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Portland Water Bureau

From forest to faucet, we deliver the best drinking water in the world.

GENERAL INFORMATION: 503-823-7404

1120 SW Fifth Ave, Suite 600, Portland, OR 97204

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History of Mount Tabor

  • Reservoir #5's capacity is 49 million gallons with a maximum depth of 39 feet and a 0.4 mile walking circumference.

  • Reservoir #5 is a kidney-shaped reservoir partway up the slope on the western flank of Mount Tabor built in 1911.

  • Reservoir #6 is located below and to the west of Reservoir #5 and parallel to SE 60th Avenue. A wall separates this rectangular reservoir into north and south basins.

  • Reservoir #1 is nestled at the top of the southern flank of Mt.Tabor Park. It fills what was once a natural small ravine.

Mt. Tabor Park is a historic community asset and an important part of our parks system.


The Portland’s three open reservoirs at Mt. Tabor are part of the Portland’s historic switch from Willamette River water to high-quality water from the Bull Run watershed 120 years ago. Even then, water storage was a key part of meeting a growing population’s drinking water demands.

When it was built in 1894, Reservoir 1 was seen not only as a water storage facility but also as a recreational destination. It was the design of this first reservoir that led city leaders to designate Mt. Tabor a city park in 1910. Reservoir 5 and 6 – with similar designs – were finished in 1911.

The reservoir structures and buildings are historically significant because of their role in Portland’s early water system. The reservoir sites were nominated for inclusion on the National Register of Historic Places and received designation as the Mt. Tabor Park Reservoirs Historic District in 2004.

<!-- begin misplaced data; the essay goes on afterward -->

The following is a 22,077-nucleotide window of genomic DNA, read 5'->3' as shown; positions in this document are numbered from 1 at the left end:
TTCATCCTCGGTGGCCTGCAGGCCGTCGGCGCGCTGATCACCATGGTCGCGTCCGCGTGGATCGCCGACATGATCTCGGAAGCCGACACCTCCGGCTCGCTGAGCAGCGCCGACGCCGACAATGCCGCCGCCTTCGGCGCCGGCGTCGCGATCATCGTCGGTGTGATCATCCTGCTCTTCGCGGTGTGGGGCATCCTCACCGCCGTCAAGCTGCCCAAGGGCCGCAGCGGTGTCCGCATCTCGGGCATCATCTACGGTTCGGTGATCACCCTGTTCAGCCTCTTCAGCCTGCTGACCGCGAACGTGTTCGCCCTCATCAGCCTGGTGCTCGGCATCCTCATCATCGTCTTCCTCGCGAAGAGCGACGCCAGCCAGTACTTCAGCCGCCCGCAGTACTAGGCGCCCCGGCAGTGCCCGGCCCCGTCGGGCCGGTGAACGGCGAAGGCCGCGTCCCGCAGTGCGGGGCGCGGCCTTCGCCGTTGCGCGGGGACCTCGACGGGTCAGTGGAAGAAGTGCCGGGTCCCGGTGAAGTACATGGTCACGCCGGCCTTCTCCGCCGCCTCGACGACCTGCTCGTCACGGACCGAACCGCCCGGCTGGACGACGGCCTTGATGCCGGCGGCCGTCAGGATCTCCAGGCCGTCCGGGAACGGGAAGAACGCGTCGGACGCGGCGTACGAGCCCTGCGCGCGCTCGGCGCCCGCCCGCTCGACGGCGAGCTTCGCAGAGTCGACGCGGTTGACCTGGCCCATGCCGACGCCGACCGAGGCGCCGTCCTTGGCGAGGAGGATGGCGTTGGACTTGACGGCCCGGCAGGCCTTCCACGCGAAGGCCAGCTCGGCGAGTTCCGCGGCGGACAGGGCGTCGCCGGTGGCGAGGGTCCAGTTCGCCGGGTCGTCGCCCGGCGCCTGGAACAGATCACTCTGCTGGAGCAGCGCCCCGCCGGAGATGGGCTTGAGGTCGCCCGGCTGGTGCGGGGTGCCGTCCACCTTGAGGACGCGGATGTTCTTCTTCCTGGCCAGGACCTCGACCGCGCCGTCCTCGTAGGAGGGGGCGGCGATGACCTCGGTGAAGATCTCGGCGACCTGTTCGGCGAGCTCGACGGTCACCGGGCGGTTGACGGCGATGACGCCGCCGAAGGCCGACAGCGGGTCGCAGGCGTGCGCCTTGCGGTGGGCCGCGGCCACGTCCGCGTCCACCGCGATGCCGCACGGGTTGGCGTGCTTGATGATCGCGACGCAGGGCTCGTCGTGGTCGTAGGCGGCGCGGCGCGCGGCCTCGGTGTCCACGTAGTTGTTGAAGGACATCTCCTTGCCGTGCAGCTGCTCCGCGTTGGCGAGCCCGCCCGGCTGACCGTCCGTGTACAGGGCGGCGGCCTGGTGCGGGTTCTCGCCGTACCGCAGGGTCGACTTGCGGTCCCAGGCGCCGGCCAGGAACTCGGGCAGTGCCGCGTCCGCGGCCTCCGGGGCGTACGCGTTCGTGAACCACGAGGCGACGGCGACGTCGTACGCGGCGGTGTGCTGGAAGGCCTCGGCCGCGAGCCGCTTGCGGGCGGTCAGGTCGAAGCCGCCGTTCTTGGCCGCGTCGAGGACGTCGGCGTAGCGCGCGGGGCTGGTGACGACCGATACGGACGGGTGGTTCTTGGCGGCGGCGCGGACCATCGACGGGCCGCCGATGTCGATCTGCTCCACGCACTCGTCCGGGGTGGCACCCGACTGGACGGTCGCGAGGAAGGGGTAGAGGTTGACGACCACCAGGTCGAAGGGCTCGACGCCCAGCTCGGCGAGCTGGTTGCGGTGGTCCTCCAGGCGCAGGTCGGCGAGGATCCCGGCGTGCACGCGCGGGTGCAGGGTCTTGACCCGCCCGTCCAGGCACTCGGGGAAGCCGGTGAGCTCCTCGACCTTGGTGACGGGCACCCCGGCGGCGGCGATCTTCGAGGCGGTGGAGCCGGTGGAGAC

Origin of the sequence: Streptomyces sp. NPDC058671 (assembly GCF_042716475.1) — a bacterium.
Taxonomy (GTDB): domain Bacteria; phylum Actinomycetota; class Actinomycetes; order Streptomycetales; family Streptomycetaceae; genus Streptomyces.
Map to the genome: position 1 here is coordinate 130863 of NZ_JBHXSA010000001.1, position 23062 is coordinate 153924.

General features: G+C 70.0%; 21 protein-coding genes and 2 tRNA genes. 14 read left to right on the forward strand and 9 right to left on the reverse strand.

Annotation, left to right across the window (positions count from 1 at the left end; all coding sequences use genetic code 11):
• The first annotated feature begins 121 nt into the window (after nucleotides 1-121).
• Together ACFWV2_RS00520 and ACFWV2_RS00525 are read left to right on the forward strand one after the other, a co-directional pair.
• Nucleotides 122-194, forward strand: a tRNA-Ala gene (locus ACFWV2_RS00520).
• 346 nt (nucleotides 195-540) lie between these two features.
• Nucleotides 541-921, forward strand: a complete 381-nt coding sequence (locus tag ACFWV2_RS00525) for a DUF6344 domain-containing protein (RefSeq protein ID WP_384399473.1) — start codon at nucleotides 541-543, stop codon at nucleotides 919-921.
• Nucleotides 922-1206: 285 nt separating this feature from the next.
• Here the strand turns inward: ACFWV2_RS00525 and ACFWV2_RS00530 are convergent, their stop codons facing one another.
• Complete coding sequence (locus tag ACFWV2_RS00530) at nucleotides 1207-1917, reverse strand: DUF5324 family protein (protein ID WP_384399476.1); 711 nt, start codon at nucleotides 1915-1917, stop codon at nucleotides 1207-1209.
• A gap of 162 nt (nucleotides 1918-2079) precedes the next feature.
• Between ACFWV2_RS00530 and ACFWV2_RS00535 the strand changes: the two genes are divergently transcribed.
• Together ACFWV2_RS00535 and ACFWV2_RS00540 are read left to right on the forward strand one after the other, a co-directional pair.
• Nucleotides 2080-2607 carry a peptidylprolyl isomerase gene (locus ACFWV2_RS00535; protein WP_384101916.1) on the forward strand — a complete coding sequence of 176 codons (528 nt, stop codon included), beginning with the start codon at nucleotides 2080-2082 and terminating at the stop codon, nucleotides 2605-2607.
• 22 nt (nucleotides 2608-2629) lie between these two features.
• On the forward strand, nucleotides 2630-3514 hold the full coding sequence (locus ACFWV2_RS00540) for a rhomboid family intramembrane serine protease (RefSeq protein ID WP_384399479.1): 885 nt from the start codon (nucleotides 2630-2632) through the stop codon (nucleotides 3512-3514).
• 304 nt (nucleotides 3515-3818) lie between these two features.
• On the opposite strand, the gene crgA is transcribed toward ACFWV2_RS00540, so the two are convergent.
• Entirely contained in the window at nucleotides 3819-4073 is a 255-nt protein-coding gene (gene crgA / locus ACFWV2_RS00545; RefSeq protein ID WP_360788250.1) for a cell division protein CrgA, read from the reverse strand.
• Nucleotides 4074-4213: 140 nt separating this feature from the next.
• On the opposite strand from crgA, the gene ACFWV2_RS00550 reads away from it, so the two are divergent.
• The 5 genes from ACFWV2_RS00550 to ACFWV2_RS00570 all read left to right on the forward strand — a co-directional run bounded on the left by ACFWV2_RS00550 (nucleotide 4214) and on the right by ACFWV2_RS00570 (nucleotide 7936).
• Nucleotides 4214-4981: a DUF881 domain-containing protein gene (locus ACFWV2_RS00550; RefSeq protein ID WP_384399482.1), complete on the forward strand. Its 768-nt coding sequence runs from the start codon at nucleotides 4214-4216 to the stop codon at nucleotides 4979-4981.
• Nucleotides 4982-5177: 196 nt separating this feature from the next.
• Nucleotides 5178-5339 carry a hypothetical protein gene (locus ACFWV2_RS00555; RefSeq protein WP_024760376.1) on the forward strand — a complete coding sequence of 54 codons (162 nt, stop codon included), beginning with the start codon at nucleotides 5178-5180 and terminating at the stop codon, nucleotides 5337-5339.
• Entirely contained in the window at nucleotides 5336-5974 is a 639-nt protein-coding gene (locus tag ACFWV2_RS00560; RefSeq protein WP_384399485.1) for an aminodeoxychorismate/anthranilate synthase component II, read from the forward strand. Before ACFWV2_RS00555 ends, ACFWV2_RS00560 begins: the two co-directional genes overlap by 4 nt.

Today, America’s few remaining open finished drinking water reservoirs are either being decommissioned, fitted with water treatment methods, or transformed into covered facilities due to stricter public health and drinking water regulations. After many years of lobbying for an exemption to these federal regulations, Portland must now move toward compliance.

At the direction of the City Council, new seismically strengthened underground reservoirs at Powell Butte and Kelly Butte will provide the underground water storage needed to serve our community.

The community conversation to develop a plan for the long-term future of this part of Mt. Tabor Park will be led by Portland Parks & Recreation Commissioner Amanda Fritz. The schedule for this process has not yet been determined.

In early 2015, the Portland Water Bureau will begin the decommissioning process in order to meet the Environmental Protection Agency’s December 31, 2015 regulatory deadline. The enclosed Reservoir 7 near the crest of Mt. Tabor will continue to be used to store and deliver water.